Hackernoon logoThe Path to ICO Liquidity by@howardmarks

The Path to ICO Liquidity

Howard Marks Hacker Noon profile picture

@howardmarksHoward Marks

Co-founder of Activision & co-founder and CEO of StartEngine

The entire cryptocurrency marketplace is making heads turn, but what is really fuelling the explosion in token valuations?

In the past, investors who ventured into technology investments with private companies had to wait patiently while the company was in development, and eventually, many years later, the company offered a liquidity opportunity through its sale to another company or by offering shares to the general public in an IPO. On average, it took seven years before these liquidity opportunities came to fruition. This is often way too long for ordinary investors who cannot wait that many years to earn a return on their money. Making the wait harder is the fact that most investments actually fail and return nothing to the investors. So what is different today with blockchain technology companies?

The birth of Bitcoin in 2009 was not a big event at all. It was an underground technology that was exciting to a few hundred geeks who wanted to offer an alternative to government-based currencies such as the US dollar backed by the full faith of the US government. This faith, in their view, was overrated because of how the Federal Reserve Board is able to control interest rates and the flow of money. The first believers did not purchase Bitcoin: they mined it by installing a program on their computer and letting the application do its job. The result was hundreds of Bitcoin appearing out of nowhere.

Today, these miners are full fledged enterprises with thousands of servers running in far distant locations such as Mongolia. The price of Bitcoin and its volatility brought in the general public who have helped create liquidity of this unusual asset called cryptocurrency. Some refer to it as a stored value, others as a currency. In reality, Bitcoin is not backed by any government, but by the full faith in its encryption technology. Yes, you read that right: the full faith of the technology instead of a government. In practice, it would take hundreds of years to crack the passwords protecting Bitcoin accounts, also called wallets. That fact is itself the reason why Bitcoin is so successful. People trust the technology.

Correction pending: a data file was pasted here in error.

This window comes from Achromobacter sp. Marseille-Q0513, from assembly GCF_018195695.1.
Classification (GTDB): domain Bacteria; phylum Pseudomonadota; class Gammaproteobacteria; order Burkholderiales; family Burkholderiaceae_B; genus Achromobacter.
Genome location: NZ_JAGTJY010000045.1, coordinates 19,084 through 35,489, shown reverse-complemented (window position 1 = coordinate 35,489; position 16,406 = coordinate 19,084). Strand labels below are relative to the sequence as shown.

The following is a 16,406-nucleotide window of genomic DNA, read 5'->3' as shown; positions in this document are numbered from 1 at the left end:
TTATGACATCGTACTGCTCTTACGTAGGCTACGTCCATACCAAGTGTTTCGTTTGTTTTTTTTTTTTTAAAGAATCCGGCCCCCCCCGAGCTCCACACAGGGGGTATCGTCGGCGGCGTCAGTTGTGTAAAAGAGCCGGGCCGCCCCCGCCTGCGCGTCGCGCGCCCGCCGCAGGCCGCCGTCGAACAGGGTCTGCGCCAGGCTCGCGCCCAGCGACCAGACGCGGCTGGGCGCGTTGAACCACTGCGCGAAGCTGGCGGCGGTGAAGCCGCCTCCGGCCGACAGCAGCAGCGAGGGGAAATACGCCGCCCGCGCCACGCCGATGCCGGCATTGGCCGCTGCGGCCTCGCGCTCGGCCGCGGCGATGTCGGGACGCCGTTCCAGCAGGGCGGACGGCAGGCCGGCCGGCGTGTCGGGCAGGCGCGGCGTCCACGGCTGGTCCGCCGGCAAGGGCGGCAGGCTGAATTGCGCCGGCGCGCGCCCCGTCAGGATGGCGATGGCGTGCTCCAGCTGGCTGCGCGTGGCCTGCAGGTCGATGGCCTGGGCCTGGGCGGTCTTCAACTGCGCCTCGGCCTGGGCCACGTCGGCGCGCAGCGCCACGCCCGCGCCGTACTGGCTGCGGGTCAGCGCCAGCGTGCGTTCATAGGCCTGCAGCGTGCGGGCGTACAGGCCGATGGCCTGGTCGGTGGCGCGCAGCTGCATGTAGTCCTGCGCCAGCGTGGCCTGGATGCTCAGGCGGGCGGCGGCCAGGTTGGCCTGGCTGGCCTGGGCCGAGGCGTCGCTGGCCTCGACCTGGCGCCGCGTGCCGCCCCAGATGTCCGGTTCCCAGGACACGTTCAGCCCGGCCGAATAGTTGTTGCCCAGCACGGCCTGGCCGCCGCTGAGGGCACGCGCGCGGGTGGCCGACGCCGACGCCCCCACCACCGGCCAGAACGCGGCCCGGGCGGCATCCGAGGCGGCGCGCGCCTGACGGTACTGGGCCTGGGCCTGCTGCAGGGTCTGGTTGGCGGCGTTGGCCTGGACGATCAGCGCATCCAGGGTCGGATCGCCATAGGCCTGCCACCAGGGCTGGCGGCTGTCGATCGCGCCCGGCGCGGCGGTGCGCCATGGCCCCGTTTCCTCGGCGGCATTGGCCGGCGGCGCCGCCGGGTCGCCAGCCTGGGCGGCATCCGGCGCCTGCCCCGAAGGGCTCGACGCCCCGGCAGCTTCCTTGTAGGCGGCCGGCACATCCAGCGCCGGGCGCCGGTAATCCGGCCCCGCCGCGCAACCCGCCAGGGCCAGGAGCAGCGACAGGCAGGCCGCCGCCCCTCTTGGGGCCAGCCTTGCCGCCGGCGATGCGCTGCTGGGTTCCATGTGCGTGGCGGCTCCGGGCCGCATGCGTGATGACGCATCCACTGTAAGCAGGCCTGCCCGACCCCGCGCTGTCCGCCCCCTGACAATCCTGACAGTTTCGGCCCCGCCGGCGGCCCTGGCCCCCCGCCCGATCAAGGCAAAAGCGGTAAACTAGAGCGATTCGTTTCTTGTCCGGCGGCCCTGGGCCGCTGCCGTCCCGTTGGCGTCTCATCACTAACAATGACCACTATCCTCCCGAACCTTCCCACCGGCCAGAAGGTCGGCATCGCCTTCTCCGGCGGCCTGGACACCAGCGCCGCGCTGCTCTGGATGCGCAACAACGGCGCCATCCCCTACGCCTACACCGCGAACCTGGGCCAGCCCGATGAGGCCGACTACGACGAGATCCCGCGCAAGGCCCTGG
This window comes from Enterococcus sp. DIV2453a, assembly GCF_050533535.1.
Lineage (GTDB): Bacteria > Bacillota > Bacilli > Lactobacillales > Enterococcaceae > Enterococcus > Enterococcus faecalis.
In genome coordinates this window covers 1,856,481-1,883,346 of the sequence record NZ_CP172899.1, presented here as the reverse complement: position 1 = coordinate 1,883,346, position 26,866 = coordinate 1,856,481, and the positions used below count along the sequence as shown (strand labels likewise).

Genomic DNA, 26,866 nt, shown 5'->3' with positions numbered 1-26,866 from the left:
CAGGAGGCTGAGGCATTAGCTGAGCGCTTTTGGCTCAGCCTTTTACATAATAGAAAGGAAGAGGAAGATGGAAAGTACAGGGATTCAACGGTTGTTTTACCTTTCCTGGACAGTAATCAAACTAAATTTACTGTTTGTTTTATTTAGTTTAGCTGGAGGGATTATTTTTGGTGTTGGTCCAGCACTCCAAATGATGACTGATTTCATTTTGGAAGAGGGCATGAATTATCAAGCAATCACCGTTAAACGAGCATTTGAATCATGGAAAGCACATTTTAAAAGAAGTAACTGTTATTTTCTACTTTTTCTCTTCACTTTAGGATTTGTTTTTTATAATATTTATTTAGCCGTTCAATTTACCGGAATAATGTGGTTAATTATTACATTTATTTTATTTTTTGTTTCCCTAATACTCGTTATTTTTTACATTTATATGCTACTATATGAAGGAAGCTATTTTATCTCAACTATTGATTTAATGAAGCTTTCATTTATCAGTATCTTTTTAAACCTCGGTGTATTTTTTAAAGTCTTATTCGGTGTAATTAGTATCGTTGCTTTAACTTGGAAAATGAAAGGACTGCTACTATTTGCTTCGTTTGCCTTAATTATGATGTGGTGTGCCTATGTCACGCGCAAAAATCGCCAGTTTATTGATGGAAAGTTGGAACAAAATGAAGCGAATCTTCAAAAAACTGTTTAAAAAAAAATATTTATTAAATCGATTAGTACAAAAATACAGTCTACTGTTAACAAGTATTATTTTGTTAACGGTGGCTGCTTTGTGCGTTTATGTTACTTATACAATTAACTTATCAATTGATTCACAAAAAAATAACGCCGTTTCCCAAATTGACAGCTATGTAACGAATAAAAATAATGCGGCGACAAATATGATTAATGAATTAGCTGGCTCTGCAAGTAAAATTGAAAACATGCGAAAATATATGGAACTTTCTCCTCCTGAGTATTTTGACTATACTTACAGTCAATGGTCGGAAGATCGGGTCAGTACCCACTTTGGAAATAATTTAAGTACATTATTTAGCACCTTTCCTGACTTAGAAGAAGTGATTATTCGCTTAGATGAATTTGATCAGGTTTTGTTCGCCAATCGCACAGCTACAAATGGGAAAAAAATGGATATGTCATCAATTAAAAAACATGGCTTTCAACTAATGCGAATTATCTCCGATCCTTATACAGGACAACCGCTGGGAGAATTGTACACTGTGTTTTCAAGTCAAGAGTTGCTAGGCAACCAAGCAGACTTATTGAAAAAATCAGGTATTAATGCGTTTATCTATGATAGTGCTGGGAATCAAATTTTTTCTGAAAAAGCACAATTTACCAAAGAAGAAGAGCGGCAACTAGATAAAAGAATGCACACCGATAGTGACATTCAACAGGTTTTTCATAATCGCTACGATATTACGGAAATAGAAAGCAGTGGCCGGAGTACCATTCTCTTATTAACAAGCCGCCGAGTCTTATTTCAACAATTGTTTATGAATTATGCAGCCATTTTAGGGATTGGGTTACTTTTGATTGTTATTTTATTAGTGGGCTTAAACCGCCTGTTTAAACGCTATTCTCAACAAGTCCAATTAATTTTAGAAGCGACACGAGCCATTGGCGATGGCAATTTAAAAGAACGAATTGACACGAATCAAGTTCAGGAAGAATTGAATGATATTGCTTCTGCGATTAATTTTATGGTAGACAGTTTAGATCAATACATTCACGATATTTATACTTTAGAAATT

In order for Bitcoin to thrive and grow in value, it needed a marketplace where it could trade. Very quickly exchanges started popping up in every country. These services, mostly unregulated because no one knew what a Bitcoin should be, offered investors the ability to trade US dollars for Bitcoin and vice-versa. The entire technology behind Bitcoin is open source, which means anyone can copy the code and create their own version of Bitcoin. Of course, others tried to emulate Bitcoin’s success, and now thousands of copycats exist, some of them variations of Bitcoin’s technology, including Litecoin, Bitcoin Cash, Bitcoin Gold, Zcash and Ripple. This explosion in cryptocurrencies was led by the exchanges, who are able to trade a US Dollar into Bitcoin, a Bitcoin into Litecoin, and so on. These private marketplaces, or exchanges, are booming and trading billions of dollars in tokens every day.